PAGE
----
Figure 1 shows a schematic of the employed workpiece, which is flat and round, with several triangular microstructures fabricated on its surface along the radial direction using a homemade ultraprecision diamond cutting machine tool. The diameter of the workpiece is 20 mm. The nominal height of the microstructure is 25 μm, the period is 50 μm, and the shape is equilateral right triangle.

Figure 2(a) shows the SEM images obtained using an SEM (Phenom™). As can be seen, the workpiece has inerratic periodic microstructures on its surface. Figure 2(b) shows the high-resolution image of the microstructures. The horizontal period of the microstructures was approximately 50 μm. Although the SEM is a powerful tool with a high resolution for imaging subtle features of a workpiece, the vertical features could not be detected, and the shape and height of the microstructures remained unknown even after SEM analysis.

To achieve highly accurate profile measurements of the triangular microstructures, a measurement system has been proposed, as shown in Figure 3. The system mainly consists of a precision scanning stage, a probing system, a microstylus, and a vibration isolation table. In the setup, the workpiece with triangular microstructures was mounted on the surface of the scanning stage, which was horizontally mounted on the vibration isolation table. The probing system was vertically set up and its sensing axis was perpendicular to the surface of the scanning stage. The microstylus, which had a small included angle and a spherical tip, was mounted on the shaft end of the probing system. During measurement, the scanning stage moved the workpiece, and the probing system with a microstylus sensed the vertical variation in the surface profile of the workpiece. The data from the scanning stage and the probing system was employed to reconstruct the surface profile of the measured microstructures.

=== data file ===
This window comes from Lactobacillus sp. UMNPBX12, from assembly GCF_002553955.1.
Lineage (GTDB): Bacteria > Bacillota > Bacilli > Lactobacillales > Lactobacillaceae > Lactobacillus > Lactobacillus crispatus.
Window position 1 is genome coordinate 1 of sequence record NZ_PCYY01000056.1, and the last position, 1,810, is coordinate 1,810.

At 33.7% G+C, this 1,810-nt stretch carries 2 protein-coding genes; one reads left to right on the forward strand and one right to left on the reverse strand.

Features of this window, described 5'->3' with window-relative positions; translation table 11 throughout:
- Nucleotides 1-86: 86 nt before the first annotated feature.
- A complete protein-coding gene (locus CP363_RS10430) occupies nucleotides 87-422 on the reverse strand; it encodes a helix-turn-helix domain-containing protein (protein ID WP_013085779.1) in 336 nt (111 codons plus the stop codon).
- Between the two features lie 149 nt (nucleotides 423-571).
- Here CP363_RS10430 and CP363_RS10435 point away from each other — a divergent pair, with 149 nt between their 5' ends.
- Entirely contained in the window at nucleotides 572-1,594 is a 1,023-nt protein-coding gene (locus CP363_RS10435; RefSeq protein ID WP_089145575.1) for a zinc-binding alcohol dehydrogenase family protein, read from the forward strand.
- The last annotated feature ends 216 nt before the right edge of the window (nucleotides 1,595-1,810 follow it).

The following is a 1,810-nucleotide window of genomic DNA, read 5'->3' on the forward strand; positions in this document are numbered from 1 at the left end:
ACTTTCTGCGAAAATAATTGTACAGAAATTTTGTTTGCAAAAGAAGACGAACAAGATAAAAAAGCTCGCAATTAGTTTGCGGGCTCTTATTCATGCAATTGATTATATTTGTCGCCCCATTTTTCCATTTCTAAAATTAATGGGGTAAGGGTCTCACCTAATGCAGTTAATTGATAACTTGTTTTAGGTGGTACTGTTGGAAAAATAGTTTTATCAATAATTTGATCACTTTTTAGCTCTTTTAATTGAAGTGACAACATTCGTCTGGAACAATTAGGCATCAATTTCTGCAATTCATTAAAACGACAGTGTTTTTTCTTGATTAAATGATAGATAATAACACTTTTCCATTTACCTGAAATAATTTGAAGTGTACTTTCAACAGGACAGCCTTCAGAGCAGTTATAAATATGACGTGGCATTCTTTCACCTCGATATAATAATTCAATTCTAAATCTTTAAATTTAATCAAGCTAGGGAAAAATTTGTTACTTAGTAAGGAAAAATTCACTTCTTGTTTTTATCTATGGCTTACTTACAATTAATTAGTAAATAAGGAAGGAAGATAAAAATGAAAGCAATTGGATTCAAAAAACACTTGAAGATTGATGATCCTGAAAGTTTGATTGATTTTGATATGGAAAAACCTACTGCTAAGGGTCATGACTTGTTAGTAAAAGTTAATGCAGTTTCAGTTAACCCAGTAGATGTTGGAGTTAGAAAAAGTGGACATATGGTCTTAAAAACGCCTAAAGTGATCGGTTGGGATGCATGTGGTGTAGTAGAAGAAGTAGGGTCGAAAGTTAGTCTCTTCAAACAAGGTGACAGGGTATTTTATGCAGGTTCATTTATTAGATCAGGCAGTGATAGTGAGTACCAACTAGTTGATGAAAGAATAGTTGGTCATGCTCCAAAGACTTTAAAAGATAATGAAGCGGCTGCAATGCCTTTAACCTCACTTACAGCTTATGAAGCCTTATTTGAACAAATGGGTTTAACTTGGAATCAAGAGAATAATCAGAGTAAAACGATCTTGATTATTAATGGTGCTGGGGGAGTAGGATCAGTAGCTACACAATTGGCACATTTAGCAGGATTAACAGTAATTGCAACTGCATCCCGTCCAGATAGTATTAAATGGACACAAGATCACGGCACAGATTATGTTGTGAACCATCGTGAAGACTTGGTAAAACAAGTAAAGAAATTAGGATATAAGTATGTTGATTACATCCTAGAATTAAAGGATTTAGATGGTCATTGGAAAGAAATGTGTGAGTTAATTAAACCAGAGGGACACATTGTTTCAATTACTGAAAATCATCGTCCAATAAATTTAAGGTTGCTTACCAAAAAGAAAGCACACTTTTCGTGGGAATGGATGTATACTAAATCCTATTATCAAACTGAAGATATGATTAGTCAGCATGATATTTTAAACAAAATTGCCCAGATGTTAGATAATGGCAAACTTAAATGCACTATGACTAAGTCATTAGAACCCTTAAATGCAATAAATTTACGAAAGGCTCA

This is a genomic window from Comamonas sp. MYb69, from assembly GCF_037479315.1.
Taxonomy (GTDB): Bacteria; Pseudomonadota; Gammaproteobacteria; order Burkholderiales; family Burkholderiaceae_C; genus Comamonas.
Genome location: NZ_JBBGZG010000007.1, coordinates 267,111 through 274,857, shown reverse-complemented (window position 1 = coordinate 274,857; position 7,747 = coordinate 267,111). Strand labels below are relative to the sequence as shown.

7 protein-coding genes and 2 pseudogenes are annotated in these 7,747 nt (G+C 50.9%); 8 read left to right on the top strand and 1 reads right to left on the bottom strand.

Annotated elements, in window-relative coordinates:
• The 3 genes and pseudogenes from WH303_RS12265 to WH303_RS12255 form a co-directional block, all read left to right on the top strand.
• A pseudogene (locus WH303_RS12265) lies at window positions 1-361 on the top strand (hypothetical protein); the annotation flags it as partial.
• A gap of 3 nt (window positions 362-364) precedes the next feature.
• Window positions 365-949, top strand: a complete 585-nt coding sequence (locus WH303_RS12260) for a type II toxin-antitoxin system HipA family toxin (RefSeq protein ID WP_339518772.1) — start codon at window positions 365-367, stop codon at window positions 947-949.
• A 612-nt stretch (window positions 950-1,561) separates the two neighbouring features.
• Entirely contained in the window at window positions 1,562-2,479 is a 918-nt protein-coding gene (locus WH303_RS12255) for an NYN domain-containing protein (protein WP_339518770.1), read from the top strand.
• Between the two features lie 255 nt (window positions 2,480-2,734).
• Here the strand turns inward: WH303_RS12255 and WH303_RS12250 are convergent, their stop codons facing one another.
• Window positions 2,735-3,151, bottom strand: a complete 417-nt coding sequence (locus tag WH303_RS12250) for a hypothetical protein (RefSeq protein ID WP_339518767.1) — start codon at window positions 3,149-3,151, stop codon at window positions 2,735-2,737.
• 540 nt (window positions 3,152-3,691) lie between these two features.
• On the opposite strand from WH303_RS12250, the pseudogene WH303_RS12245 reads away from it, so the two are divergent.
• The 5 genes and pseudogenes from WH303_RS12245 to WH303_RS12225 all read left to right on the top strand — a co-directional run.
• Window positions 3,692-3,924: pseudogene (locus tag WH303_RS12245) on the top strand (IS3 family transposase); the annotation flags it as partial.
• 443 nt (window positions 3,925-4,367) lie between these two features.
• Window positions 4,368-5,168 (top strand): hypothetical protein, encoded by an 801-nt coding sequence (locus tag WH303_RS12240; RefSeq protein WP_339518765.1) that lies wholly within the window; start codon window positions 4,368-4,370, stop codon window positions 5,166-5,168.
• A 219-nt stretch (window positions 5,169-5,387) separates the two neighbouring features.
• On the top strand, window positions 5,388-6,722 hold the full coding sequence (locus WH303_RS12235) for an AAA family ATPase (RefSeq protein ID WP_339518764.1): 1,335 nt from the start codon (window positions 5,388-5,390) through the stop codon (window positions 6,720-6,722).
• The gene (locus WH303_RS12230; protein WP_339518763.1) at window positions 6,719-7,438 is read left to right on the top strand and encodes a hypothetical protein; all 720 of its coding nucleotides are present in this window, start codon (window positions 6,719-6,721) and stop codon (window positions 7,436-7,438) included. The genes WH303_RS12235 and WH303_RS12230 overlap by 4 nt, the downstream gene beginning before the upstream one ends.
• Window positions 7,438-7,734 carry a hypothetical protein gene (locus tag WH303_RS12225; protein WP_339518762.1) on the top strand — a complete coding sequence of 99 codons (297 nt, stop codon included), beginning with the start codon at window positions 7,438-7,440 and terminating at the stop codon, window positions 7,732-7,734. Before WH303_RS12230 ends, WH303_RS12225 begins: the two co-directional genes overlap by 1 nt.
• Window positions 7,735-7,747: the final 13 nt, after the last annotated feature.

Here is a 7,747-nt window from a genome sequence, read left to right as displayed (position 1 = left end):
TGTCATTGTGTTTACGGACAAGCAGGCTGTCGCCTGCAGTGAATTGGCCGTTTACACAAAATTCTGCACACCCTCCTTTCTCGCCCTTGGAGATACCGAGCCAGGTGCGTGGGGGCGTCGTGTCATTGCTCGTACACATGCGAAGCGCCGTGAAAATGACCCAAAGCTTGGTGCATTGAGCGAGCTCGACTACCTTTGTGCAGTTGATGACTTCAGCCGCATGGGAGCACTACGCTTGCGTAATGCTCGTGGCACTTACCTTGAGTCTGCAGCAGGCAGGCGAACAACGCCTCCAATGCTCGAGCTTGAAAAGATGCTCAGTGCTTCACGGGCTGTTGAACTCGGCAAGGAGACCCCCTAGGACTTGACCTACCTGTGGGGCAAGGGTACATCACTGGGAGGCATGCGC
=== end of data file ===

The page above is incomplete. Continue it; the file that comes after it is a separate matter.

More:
The probing system has a measurement range of 30 mm, resolution of 2.5 nm, and sampling frequency of up to 20 MHz. The stability of the probing system is 1.6 nm. Since the included angle of the stylus tip is 20°, it can be used to measure a steep surface with a slope of up to 80°. The tip radius of the stylus is 2 μm. The linear stage has a scanning range of 5 mm with a resolution of 7 nm. Its minimum incremental motion is 50 nm and its maximum moving velocity is up to 1 mm/s. The parameters of the proposed measurement system are shown in Table 1.